So far, eight states including West Virginia have signed up for the national data-sharing program. Nearly 20 others plan to join the electronic hub.
Potters also explained that some states take a "proactive" approach to prescription drug monitoring programs. Those states use their databases to flag patterns of unusual prescribing and potential doctor shopping.
West Virginia's system is not proactive. Police and the state medical and pharmacy boards only can access the system during open investigations.
The medical community believes that more providers need to use the database, but a "one-size-fits-all mandate" is not the solution, said state Sen. Evan Jenkins, a Cabell County Democrat who is also executive director of the West Virginia State Medical Association.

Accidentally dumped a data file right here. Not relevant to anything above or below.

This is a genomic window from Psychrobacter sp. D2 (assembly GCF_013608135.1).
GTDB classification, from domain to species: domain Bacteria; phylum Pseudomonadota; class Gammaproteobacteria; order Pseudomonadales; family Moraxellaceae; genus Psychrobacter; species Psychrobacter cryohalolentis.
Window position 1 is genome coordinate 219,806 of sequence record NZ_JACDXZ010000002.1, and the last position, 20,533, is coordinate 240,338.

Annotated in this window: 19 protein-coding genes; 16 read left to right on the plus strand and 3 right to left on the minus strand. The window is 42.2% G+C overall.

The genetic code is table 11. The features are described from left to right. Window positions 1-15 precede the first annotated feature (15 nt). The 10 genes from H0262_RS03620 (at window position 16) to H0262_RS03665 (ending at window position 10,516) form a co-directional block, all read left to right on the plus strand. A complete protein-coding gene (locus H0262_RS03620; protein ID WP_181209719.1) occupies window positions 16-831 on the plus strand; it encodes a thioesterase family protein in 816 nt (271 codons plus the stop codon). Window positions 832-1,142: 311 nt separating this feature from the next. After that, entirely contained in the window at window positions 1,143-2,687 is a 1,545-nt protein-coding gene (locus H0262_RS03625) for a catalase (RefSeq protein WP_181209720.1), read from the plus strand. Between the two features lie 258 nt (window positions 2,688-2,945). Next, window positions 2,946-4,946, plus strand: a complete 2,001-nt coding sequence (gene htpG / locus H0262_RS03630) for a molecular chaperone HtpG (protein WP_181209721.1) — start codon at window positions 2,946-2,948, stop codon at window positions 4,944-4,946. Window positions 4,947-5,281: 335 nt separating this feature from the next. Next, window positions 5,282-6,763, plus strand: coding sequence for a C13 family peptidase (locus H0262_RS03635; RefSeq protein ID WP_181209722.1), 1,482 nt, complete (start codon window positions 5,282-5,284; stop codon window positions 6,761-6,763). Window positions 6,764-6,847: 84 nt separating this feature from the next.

Jenkins sponsored legislation that went into effect this month, requiring all pharmacies to have Internet access so their staff can check the state database.
"There's no question we're moving in a direction of making the database more proactive," Jenkins said after the committee meeting. "We have come a long way in a couple years. We have a long way to go."
There is a fine line between fighting West Virginia's prescription drug abuse epidemic and burdening people who legitimately need powerful medications, he said.
"Nobody wants the end-of-life cancer patient who's 80 years old and who's receiving high doses of pain medications to get a knock on their door from a law-enforcement agent to find out why they're receiving these medications," he said.Reach Alison Knezevich at alis...@wvgazette.com or 304-348-1240.